Moser Perforated sheeting is being produced worldwide in the standard size of 1m x 2m. That’s why I found it interesting to stick to the standard industrial size, as I did in my work with shower cubicles. I was able to order the panels at a discount from a friend with whom I do sports in Paris and who works as a carpenter at the Hotel de Ville. The panels reminded me of Cady Noland’s sculptures. Noland is an important artist for me –– when I started my studies, she had just had a large exhibition at the MMK Frankfurt. I didn’t know many people in Frankfurt back then, but being a student allowed me to go to the museum for free; I ended up seeing the exhibition dozens of times. Unlike Cady Noland, however, I didn’t want to place my sculptures directly on the floor, but was thinking about leaning them against a wall on an aluminum table. Such a table would also provide space for a box that could contain the rings. I haven’t yet decided how many pre-drilled holes I want to make for the rings in the sheet metal. My idea is that the rings can be exchanged and the work can always be adapted to different exhibition contexts, that it has no subjectivity of its own. The lack of subjectivity is characteristic for my Echo  works, which never stand for themselves, but can only be shown together with other works such as Breathing Holes or with the “Happy Birthday“-balloons that contain my breath from the exhibition Quality Gifts.

Klooker How do works like Echos, Breathing Holes or the balloons relate to each other?

Moser The important thing is that these works are always shown with an echo. The echoes consist of black or transparent glass plates, each of them in a standardized size such as XS, L or XL. Their function is to repeat something that is already there, so they cannot exist on their own, although I indicate the Breathing Holes and the Echo or the Balloons and the Echoas separate works. The transparent glass surface of the Echo in the exhibition Quality Gifts at BPA in Cologne also reflected the works above it. I am very interested in power relations and the dynamics that works can have in relation to each other. I am also interested in giving up some of my own subjectivity as an author, or in the fact that a curator can change the works during an exhibition, and that the fragmented words or numbers spoken by the works never make up a whole language and thus can be adapted.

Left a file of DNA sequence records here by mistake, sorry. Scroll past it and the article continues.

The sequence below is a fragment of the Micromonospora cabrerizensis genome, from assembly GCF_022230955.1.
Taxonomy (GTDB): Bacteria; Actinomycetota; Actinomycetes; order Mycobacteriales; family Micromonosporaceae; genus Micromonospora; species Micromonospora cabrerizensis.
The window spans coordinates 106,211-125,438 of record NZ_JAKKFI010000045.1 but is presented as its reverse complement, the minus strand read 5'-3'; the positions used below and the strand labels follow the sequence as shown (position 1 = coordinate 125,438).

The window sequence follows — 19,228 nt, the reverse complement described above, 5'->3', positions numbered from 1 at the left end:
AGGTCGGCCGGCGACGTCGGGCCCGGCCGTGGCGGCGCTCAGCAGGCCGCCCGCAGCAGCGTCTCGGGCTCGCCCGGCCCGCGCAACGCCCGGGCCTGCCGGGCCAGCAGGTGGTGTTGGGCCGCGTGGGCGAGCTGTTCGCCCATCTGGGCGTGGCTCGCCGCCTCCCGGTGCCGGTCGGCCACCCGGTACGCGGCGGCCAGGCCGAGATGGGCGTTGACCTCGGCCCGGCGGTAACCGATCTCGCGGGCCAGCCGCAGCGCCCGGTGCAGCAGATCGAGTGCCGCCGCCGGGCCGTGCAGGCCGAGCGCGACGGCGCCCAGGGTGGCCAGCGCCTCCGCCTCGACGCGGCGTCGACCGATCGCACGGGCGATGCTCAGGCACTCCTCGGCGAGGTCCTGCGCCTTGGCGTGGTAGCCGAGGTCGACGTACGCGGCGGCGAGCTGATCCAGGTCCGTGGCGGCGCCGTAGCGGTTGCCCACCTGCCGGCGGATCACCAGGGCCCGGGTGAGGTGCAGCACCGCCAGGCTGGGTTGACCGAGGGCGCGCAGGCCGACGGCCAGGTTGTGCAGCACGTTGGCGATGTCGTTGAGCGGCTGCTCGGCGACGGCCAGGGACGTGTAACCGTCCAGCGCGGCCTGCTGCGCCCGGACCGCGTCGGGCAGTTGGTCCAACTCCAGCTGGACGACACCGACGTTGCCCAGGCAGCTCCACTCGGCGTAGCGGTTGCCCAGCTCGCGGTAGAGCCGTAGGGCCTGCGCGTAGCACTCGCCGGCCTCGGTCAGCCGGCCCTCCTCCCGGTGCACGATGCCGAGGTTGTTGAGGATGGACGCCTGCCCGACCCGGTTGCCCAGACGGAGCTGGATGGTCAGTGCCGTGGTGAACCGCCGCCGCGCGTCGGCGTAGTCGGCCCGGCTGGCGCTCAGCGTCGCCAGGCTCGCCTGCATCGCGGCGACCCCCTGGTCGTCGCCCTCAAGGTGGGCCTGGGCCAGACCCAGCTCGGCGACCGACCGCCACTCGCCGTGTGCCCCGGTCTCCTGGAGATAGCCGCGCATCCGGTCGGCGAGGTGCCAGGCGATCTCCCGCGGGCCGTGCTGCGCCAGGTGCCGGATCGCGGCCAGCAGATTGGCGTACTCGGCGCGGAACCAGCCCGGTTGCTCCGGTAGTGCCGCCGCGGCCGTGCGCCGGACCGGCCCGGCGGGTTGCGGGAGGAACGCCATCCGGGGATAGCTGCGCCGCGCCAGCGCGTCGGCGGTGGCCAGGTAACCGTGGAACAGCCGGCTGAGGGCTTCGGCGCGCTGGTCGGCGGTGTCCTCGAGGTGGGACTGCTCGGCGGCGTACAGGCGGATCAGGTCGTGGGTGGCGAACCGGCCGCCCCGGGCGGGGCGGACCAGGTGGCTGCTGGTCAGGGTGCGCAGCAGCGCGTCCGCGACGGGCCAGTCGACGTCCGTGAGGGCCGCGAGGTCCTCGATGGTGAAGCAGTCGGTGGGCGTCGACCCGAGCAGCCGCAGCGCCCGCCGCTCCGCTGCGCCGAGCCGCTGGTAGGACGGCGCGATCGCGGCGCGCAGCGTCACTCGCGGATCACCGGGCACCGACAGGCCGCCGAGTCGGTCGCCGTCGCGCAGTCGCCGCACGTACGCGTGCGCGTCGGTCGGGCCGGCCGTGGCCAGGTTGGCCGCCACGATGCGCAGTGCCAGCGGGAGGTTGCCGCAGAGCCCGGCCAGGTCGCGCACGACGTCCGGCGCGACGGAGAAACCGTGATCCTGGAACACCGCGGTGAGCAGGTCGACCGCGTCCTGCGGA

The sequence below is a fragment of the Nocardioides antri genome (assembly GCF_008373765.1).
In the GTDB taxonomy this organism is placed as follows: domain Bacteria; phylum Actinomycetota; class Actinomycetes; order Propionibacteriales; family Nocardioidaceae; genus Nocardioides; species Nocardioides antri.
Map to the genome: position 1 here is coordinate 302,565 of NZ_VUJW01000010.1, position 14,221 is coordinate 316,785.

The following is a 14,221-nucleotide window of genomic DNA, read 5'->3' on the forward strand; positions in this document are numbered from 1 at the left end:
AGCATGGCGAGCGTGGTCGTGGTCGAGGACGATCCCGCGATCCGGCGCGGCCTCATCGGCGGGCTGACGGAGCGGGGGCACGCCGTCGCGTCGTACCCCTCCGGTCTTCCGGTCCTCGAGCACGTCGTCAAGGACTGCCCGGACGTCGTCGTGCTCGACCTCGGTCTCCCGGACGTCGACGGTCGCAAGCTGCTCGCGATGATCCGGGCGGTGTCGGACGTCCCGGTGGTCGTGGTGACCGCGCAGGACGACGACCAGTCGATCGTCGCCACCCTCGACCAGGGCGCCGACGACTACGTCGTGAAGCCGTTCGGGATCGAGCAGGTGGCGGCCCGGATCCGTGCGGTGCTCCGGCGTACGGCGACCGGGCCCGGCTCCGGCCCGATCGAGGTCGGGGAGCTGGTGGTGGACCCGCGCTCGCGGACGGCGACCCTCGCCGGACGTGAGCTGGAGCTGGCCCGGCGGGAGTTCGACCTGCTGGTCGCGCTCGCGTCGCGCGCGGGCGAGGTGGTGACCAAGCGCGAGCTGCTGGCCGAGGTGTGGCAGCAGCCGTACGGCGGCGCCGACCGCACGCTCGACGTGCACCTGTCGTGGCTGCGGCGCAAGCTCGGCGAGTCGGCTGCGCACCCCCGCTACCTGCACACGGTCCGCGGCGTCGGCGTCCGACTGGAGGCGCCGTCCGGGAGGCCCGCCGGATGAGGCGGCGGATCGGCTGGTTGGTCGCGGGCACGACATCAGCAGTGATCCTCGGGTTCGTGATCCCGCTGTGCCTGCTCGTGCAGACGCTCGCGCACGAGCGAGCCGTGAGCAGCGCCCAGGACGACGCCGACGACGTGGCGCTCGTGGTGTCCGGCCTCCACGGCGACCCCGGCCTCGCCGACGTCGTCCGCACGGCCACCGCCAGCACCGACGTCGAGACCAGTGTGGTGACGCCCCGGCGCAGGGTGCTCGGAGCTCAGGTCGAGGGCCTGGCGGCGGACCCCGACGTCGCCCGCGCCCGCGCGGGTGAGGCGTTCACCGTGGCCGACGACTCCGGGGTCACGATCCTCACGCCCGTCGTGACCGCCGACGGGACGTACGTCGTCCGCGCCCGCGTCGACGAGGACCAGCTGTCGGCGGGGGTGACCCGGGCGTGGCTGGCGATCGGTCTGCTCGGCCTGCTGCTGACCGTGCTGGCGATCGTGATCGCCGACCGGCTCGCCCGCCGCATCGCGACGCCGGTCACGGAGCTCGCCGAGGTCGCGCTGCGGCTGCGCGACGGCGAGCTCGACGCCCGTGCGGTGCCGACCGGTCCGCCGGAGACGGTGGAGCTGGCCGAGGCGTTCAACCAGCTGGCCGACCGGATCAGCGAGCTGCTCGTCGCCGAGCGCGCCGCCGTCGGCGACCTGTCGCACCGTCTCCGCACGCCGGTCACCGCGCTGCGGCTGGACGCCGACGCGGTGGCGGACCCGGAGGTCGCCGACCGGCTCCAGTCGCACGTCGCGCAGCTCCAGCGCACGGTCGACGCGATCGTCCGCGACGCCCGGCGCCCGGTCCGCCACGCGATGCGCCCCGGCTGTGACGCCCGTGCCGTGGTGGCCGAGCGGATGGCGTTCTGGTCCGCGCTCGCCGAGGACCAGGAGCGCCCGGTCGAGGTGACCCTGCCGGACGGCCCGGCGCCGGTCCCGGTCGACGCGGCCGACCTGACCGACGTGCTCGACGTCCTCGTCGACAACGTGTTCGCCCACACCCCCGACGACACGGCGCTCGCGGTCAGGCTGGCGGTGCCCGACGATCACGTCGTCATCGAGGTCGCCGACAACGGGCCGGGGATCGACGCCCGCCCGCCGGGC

Klooker I noticed that many of the text fragments and symbols that appear in your works, e.g. clothing sizes, brand names such as FitX or Bodyguard, but also materials you use, such as mattresses, shower cubicles and doormats, refer to the human body without representing it.

Moser I think if I had to summarize in one sentence what my work is about, I would indeed say that it is about the body, but about the body in its absolute absence. I am never interested in an image of the body or a body image; the focus usually falls on opaque or sterile materials such as glass or, in this case, perforated sheet metal. At the same time, I try to emphasize the temporal and human aspects of these materials. I am interested in the possibilities that one has as a human being. For example, I made a work in which biometric passport photos appear, but all the people depicted in them are wearing sunglasses and thus elude biometric recording.

Klooker The body in its absolute absence would also be an apt description of your exhibition Corpse and Mirror at the Neue Alte Brücke gallery. How did your installation there come about?